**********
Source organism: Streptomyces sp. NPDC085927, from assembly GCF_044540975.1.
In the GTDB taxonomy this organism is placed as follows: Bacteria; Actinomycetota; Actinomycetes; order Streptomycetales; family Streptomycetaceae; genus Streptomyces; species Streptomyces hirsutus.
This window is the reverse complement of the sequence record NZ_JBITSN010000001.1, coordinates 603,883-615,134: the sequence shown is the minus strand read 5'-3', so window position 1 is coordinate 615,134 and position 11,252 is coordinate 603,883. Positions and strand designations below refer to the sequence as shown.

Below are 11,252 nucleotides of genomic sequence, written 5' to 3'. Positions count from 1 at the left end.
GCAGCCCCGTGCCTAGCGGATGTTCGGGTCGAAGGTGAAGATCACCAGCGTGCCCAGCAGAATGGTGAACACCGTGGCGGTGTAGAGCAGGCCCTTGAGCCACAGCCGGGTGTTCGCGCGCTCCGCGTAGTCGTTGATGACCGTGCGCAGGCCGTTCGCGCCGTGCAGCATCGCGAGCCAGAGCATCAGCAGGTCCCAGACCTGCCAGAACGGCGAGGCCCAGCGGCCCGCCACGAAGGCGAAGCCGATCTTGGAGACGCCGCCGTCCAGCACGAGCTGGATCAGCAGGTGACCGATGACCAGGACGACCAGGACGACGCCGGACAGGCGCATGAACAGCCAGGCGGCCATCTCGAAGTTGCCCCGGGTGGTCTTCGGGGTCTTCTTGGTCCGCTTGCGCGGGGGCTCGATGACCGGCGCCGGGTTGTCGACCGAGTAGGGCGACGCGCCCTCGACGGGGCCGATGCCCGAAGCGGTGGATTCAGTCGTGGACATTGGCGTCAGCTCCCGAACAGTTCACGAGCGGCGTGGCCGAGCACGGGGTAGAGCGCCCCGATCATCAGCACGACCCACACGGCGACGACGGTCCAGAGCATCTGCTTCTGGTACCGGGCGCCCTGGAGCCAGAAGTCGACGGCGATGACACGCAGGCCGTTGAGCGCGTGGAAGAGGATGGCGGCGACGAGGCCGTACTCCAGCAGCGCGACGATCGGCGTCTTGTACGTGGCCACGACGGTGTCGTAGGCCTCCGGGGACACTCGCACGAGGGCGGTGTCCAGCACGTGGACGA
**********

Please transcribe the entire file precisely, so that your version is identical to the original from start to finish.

Source organism: Streptomyces sp. NPDC085927, from assembly GCF_044540975.1.
In the GTDB taxonomy this organism is placed as follows: Bacteria; Actinomycetota; Actinomycetes; order Streptomycetales; family Streptomycetaceae; genus Streptomyces; species Streptomyces hirsutus.
This window is the reverse complement of the sequence record NZ_JBITSN010000001.1, coordinates 603,883-615,134: the sequence shown is the minus strand read 5'-3', so window position 1 is coordinate 615,134 and position 11,252 is coordinate 603,883. Positions and strand designations below refer to the sequence as shown.

Below are 11,252 nucleotides of genomic sequence, written 5' to 3'. Positions count from 1 at the left end.
GCAGCCCCGTGCCTAGCGGATGTTCGGGTCGAAGGTGAAGATCACCAGCGTGCCCAGCAGAATGGTGAACACCGTGGCGGTGTAGAGCAGGCCCTTGAGCCACAGCCGGGTGTTCGCGCGCTCCGCGTAGTCGTTGATGACCGTGCGCAGGCCGTTCGCGCCGTGCAGCATCGCGAGCCAGAGCATCAGCAGGTCCCAGACCTGCCAGAACGGCGAGGCCCAGCGGCCCGCCACGAAGGCGAAGCCGATCTTGGAGACGCCGCCGTCCAGCACGAGCTGGATCAGCAGGTGACCGATGACCAGGACGACCAGGACGACGCCGGACAGGCGCATGAACAGCCAGGCGGCCATCTCGAAGTTGCCCCGGGTGGTCTTCGGGGTCTTCTTGGTCCGCTTGCGCGGGGGCTCGATGACCGGCGCCGGGTTGTCGACCGAGTAGGGCGACGCGCCCTCGACGGGGCCGATGCCCGAAGCGGTGGATTCAGTCGTGGACATTGGCGTCAGCTCCCGAACAGTTCACGAGCGGCGTGGCCGAGCACGGGGTAGAGCGCCCCGATCATCAGCACGACCCACACGGCGACGACGGTCCAGAGCATCTGCTTCTGGTACCGGGCGCCCTGGAGCCAGAAGTCGACGGCGATGACACGCAGGCCGTTGAGCGCGTGGAAGAGGATGGCGGCGACGAGGCCGTACTCCAGCAGCGCGACGATCGGCGTCTTGTACGTGGCCACGACGGTGTCGTAGGCCTCCGGGGACACTCGCACGAGGGCGGTGTCCAGCACGTGGACGA